January 03, 2006
In the STAR: From the Courtroom to the Classroom: New Teacher Makes a Difference
Star Newspapers ran the following feature last week profiling Pia Conte of GSU's Alternative Certification Partnership Program:
It may have taken Pia Conte 25 years to find her true calling, but now that she is a teacher, her sense of purpose and satisfaction have never been greater.
Two years ago, to the surprise and amazement of many and with the support of her family, Conte left behind a successful career as a lawyer to embrace the nurturing, cultivating, and far more fulfilling role as a teacher.
"I had practiced corporate law for 15 years and then took care of my folks for eight years. While I was home, I volunteered at my children's school and taught Sunday school. When I started working with kids, I realized that's what I enjoyed."
Conte, of Homewood, currently teaches first grade at Gordon Elementary School in Posen.
"First grade is a hard grade to teach as we are laying the foundation of skills they need in the years to come. I have a passion for reading and strive to share that with my students."
Conte's success as a teacher came after 16 months of extensive study and training through the Alternative Teacher Certification program at Governors State University in University Park.
"It is hard work to go back to school when you are older," said Conte who entered the program at age 47. "The whole process; the exams, course work, being a student again and juggling your role as a student, mom and teacher, is not easy."
According to Conte, the Alternative Certification program prepared her thoroughly by putting her and the other adult students in the program through "teacher boot camp."
"You take a full range of classes before you get your own classroom. We learned strategies to engage kids and get them excited about learning."
Once in the classroom, the new teachers are assigned mentors who meet with them weekly, offering guidance and support based on their particular teaching situation.
The support of the school's staff, administration and district superintendents have also been invaluable to Conte and other teachers trained in the program.
"I value the maturity of the adults who become teachers through this program. I know their hearts are in education," said Greg Wright, Superintendent of Posen-Robbins District 143.5. "They bring both excitement and maturity to the classroom."
Since the Alternative Certification program began six years ago, Wright has hired 23 graduates.
"Most of them were successful in their previous careers. They come equipped with cutting edge teaching methods. It is a big investment for our district. We give them a lot of support while they get up to speed but they have changed the culture of our school district with their stability and sense of purpose."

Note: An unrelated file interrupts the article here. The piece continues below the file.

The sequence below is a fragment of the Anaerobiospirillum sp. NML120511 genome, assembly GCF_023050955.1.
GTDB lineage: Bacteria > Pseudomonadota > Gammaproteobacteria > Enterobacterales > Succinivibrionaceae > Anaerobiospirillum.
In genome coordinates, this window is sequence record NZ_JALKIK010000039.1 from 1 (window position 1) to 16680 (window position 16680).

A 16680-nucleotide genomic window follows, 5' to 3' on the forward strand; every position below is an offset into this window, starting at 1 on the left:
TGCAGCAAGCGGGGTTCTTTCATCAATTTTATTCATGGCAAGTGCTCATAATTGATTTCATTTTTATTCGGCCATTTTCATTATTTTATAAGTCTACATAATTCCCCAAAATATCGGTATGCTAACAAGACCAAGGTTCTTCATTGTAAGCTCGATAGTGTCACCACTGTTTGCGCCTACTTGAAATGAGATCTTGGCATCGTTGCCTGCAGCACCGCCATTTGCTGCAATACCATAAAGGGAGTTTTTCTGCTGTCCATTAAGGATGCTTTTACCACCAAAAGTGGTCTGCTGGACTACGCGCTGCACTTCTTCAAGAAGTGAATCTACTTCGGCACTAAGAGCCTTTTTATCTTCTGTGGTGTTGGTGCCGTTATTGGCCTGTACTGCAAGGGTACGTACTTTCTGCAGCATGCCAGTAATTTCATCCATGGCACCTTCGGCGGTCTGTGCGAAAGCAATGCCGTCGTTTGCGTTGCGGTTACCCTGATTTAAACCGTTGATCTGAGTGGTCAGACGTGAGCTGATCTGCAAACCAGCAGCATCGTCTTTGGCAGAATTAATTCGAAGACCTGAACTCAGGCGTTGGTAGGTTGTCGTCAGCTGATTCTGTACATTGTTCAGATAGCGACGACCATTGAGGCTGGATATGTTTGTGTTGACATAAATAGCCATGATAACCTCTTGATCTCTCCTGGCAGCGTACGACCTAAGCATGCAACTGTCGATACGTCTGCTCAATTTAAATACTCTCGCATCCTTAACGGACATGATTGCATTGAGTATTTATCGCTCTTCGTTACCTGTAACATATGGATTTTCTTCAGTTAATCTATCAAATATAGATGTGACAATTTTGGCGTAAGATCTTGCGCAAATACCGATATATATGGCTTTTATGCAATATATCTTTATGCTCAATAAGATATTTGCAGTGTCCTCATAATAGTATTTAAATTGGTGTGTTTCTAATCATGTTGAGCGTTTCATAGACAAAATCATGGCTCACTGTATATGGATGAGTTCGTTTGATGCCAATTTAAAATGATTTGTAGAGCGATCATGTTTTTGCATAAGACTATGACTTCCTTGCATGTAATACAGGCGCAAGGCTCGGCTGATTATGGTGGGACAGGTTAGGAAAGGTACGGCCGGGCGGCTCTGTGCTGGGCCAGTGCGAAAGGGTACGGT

Now in her second full year of teaching, Conte feels confident in her ability to face the rigors of teaching and the demands of a classroom of 6 year olds.
"I am a very hands-on teacher. I guess I am a mixture of old school and new. I am firm and push them to work hard but we also have fun."
Conte fills her students' day with music, movement, and creativity along with reading, writing, and math.
"It is challenging. There is not enough time to do all I want to with the kids. I try to supplement their studies with cultural activities and field trips. We do have a lot of fun but we work hard all day."
While Conte's family totally supports her career change, she has frequently faced incredulity and doubt from others.
"Some people can't imagine why I gave up law. Others don't think of teaching as a profession. They think it is easy to teach in the primary grades. I have become an advocate for teachers. It is fulfilling work, but it is not easy."
Conte is also an advocate of the Alternative Teacher Certification program. "It is an excellent program for someone who is ready for a career change and is willing to work hard."
According to Dr. Karen Peterson, director of the Alternative Teacher Certification program at Governors State University, "Our program has an urban teacher education focus. We are preparing teachers to work in high need schools."
Of the 120 teachers trained so far in the GSU program, 90 percent are still teaching or have moved into administrative positions.
"There is a tremendous need for certified teachers," said Peterson. "We bring highly qualified people, committed to working in the classroom into districts throughout the South Suburbs and Chicago."
For more information about the Alternative Certification program at GSU, call (708) 534-4399 or visit www.altcert.net.
Posted by n-battaglia at January 3, 2006 11:54 AM